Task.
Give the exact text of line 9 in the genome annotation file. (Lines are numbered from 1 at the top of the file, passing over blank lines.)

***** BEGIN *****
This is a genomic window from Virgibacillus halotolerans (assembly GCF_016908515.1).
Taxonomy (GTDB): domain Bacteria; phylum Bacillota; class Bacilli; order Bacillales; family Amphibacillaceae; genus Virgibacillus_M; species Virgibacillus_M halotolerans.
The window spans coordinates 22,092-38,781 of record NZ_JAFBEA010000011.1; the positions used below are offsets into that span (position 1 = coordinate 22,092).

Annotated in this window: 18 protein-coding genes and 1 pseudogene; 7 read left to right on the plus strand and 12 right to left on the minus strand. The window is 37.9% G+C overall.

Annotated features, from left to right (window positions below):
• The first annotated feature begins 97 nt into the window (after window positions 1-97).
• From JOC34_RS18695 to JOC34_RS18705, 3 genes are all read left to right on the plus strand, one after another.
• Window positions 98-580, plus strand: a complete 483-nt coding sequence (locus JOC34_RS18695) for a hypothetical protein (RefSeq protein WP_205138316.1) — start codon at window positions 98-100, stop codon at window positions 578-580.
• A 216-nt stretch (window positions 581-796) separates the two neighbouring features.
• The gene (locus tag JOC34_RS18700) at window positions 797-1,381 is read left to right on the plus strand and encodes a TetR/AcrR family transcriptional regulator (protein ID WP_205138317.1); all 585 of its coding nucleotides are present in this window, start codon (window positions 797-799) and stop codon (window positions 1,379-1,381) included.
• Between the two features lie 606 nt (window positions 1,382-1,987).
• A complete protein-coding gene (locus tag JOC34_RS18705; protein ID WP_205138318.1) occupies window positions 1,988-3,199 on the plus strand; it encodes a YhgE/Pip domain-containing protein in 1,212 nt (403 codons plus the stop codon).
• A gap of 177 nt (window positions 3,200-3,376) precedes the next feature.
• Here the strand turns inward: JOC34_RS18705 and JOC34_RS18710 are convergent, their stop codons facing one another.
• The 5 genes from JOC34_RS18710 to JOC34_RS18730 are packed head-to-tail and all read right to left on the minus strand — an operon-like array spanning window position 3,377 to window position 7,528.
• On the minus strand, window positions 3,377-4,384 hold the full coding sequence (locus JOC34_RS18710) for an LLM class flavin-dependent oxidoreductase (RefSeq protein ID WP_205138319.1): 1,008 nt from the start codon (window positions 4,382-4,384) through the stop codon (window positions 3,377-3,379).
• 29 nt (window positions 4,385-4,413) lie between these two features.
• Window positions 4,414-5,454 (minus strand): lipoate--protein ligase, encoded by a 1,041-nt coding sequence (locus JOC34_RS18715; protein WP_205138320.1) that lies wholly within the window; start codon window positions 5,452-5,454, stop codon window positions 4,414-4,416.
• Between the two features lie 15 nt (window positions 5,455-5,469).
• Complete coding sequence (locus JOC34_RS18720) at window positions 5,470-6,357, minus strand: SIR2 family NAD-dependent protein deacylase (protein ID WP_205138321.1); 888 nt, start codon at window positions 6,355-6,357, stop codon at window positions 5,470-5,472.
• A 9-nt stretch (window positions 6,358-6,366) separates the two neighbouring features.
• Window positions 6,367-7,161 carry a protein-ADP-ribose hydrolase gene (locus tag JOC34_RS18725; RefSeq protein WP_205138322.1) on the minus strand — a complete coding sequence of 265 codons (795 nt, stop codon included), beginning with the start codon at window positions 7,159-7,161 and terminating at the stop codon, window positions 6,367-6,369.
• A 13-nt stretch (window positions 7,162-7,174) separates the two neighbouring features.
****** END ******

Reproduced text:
• A 216-nt stretch (window positions 581-796) separates the two neighbouring features.